Here Are Before And After Aerial Images Of Florida’s Panhandle Post Michael

Chris White | Energy Reporter

The National Oceanic and Atmospheric Administration posted a pair of images Thursday night showing some of the wreckage Post-Tropical Cyclone Michael caused in parts of Florida.

NOAA published images of Mexico Beach, Florida, after the small town absorbed most of the initial blast from Michael. The images are a stark reminder of what a Category 4 hurricane is capable of doing, given the right circumstances.

The before images show a small, thriving ocean-front town, replete with commercial buildings and homes. Photos of the town after Michael rolled through appear to show an area blasted by sharp winds and torrential rain.

BEFORE:

Mexico Beach, Florida, before Hurricane Michael. (Photo: National Oceanic and Atmospheric Administration)

Pictured is Mexico Beach, Florida, before Hurricane Michael. (Photo: National Oceanic and Atmospheric Administration)

AFTER:

Mexico Beach, Florida, after Hurricane Michael. (Photo: National Oceanic and Atmospheric Administration)

Pictured is Mexico Beach, Florida, after Hurricane Michael. (Photo: National Oceanic and Atmospheric Administration)

Federal officials say Mexico Beach took the bulk of the initial hit. It’s too early to tell if the city’s inhabitants heeded the evacuation warnings.

“Mexico Beach took the brunt,” FEMA Administrator Brock Long said Thursday shortly after Michael left Florida and made tracks for Georgia and Virginia. “That’s probably ground zero.”

CNN’s Brooke Baldwin showed overhead footage of Mexico Beach Thursday morning.

“It’s gone. It’s gone,” Baldwin said Thursday while flying over the city. “It’s obliterated and it’s awful. It’s awful to look at.”

Michael made landfall in the Florida Panhandle as a Category 4 hurricane before cutting a swath of destruction through parts of Georgia and Virginia. Officials worry the number of people killed could rise once they sift through the debris.

Damaged and destroyed buildings are seen in an aerial photograph, taken during a post-Hurricane Michael flight by a U.S. Coast Guard MH-65 helicopter over Mexico Beach, Florida, October 11, 2018. U.S. Coast Guard/Petty Officer 1st Class Colin Hunt/Handout via REUTERS

Damaged and destroyed buildings are seen in an aerial photograph, taken during a post-Hurricane Michael flight by a U.S. Coast Guard MH-65 helicopter over Mexico Beach, Florida, October 11, 2018. U.S. Coast Guard/Petty Officer 1st Class Colin Hunt/Handout via REUTERS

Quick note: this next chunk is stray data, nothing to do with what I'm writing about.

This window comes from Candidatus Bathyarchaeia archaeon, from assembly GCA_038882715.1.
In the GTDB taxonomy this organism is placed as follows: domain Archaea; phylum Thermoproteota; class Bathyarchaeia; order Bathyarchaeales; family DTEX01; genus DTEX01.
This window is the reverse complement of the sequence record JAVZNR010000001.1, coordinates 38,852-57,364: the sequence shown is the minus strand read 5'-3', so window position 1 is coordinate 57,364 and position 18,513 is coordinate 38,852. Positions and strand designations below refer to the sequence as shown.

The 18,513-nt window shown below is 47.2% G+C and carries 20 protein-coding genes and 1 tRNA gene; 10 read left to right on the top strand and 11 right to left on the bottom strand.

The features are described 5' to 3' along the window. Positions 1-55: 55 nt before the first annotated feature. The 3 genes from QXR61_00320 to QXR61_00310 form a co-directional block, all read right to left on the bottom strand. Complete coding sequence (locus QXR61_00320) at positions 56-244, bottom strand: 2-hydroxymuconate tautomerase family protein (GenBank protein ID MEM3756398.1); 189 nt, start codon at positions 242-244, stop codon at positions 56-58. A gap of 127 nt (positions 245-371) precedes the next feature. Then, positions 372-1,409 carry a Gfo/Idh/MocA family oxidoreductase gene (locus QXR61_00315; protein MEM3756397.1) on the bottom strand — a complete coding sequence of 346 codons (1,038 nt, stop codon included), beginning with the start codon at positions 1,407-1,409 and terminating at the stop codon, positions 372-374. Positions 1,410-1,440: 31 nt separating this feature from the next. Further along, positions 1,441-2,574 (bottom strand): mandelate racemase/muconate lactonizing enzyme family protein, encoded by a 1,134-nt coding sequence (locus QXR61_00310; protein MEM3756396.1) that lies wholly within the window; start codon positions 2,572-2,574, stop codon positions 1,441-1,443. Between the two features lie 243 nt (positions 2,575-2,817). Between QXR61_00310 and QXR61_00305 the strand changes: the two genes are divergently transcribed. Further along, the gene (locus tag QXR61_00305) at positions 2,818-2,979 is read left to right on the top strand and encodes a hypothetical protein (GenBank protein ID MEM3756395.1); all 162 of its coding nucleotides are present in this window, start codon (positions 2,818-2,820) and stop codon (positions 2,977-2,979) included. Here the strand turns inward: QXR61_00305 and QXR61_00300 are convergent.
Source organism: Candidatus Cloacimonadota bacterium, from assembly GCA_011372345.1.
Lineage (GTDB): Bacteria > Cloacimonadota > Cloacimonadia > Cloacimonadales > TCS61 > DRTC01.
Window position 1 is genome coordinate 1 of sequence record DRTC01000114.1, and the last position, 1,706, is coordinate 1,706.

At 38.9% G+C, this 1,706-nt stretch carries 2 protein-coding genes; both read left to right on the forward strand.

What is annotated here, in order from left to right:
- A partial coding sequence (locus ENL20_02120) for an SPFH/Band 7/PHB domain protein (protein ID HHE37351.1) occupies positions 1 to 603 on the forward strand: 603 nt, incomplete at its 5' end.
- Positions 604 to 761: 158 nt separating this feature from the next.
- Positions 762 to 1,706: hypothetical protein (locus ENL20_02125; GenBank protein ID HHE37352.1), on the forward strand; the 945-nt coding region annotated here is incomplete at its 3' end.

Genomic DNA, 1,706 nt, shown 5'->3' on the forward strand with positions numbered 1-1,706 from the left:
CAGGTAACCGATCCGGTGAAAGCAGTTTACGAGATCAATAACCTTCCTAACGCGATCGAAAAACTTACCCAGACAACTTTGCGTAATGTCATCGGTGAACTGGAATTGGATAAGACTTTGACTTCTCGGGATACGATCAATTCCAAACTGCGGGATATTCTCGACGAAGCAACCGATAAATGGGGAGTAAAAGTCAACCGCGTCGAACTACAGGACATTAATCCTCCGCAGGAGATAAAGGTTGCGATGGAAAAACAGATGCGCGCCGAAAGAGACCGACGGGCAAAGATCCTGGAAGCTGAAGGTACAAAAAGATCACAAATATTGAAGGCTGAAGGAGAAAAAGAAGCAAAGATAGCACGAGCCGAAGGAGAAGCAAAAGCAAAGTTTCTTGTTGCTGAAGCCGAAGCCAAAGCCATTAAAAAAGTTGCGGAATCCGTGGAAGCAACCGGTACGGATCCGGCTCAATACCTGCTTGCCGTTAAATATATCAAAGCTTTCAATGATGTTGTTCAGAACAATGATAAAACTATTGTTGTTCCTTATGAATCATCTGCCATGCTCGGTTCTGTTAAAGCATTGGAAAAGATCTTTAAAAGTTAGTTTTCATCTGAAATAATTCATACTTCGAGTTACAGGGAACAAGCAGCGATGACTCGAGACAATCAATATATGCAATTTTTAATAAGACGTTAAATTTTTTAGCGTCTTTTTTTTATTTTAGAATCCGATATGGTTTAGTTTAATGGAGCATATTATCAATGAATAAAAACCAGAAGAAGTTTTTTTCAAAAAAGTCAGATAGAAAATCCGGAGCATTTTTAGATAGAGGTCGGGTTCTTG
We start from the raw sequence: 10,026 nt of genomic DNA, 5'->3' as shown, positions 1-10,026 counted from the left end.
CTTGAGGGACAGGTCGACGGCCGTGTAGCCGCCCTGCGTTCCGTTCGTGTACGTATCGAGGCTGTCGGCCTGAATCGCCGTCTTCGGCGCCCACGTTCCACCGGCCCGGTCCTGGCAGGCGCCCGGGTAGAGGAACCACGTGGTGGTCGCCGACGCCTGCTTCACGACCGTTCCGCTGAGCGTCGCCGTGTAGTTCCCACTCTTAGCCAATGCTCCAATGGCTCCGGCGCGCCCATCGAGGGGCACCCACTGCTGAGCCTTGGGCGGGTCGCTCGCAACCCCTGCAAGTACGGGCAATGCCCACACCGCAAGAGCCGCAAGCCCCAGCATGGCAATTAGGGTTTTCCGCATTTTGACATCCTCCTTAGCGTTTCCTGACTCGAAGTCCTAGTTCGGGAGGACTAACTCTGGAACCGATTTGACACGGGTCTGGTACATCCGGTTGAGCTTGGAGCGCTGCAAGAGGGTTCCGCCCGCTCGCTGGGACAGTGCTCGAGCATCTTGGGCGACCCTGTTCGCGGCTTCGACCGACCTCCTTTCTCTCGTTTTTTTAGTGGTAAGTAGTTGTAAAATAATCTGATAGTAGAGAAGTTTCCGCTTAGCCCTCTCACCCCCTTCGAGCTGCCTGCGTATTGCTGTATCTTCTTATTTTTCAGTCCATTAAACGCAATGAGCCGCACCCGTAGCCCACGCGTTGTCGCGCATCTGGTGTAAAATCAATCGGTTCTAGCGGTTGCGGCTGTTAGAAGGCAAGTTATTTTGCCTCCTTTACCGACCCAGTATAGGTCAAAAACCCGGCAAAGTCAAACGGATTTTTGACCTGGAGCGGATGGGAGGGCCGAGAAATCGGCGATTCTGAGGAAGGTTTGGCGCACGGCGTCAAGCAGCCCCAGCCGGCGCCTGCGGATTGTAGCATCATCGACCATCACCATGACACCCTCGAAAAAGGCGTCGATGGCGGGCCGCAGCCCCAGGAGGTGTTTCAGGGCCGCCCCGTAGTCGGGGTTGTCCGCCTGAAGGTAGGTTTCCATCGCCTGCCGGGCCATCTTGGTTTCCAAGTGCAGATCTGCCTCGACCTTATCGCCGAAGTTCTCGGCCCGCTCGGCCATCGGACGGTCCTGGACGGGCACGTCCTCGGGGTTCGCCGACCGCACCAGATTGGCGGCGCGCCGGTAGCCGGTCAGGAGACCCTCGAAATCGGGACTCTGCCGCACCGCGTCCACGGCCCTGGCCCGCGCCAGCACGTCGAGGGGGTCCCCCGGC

Damaged and destroyed buildings are seen in an aerial photograph, taken during a post-Hurricane Michael flight by a U.S. Coast Guard MH-65 helicopter over Mexico Beach, Florida, October 11, 2018. U.S. Coast Guard/Petty Officer 1st Class Colin Hunt/Handout via REUTERS

Damaged and destroyed buildings are seen in an aerial photograph, taken during a post-Hurricane Michael flight by a U.S. Coast Guard MH-65 helicopter over Mexico Beach, Florida, U.S. Oct. 11, 2018. Picture taken October 11, 2018. U.S. Coast Guard/Petty Officer 1st Class Colin Hunt/Handout via REUTERS. 

An aerial view shows debris strewn over streets after Hurricane Michael blew through Mexico Beach, Florida, October 11, 2018 in this still image taken from drone video obtained from social media. Duke Energy/via REUTERS

An aerial view shows debris strewn over streets after Hurricane Michael blew through Mexico Beach, Florida, Oct. 11, 2018 in this still image taken from drone video obtained from social media. Duke Energy/via REUTERS

A damaged area is seen during a post-Hurricane Michael flight by a a U.S. Customs and Border Protection Air and Marine Operations UH-60 Black Hawk helicopter near Panama City, Florida, October 11, 2018. Picture taken Oct. 11, 2018. U.S. Customs and Border Protection/Glenn Fawcett/Handout via REUTERS

The storm is expected to produce storm surge flooding along the North Carolina coast, drop rain on New England, and could even produce up to 5 inches of rain in Nantucket and Martha’s Vineyard in Massachusetts before moving out to the Atlantic Ocean.

The death toll increased to 11, with at least five of the deaths occurring in Virginia, according to officials. (RELATED: ‘It’s Gone. It’s Gone’: Hurricane Michael Effectively Flattened This Florida City)

Damaged and destroyed buildings are seen during a post-Hurricane Michael flight by a a U.S. Customs and Border Protection Air and Marine Operations UH-60 Black Hawk helicopter near Panama City, Florida, Oct. 11, 2018. Picture taken October 11, 2018. U.S. Customs and Border Protection/Glenn Fawcett/Handout via REUTERS.

Four died in Virginia after being swept away in floodwaters along roads, and the fifth was a firefighter who was killed in a crash along a highway, according to the Virginia Department of Emergency Management.

Follow Chris White on Facebook and Twitter

Content created by The Daily Caller News Foundation is available without charge to any eligible news publisher that can provide a large audience. For licensing opportunities of our original content, please contact licensing@dailycallernewsfoundation.org.

Tags : energy florida hurricane michael national oceanic and atmospheric administration
© Copyright 2010 - 2018 | The Daily Caller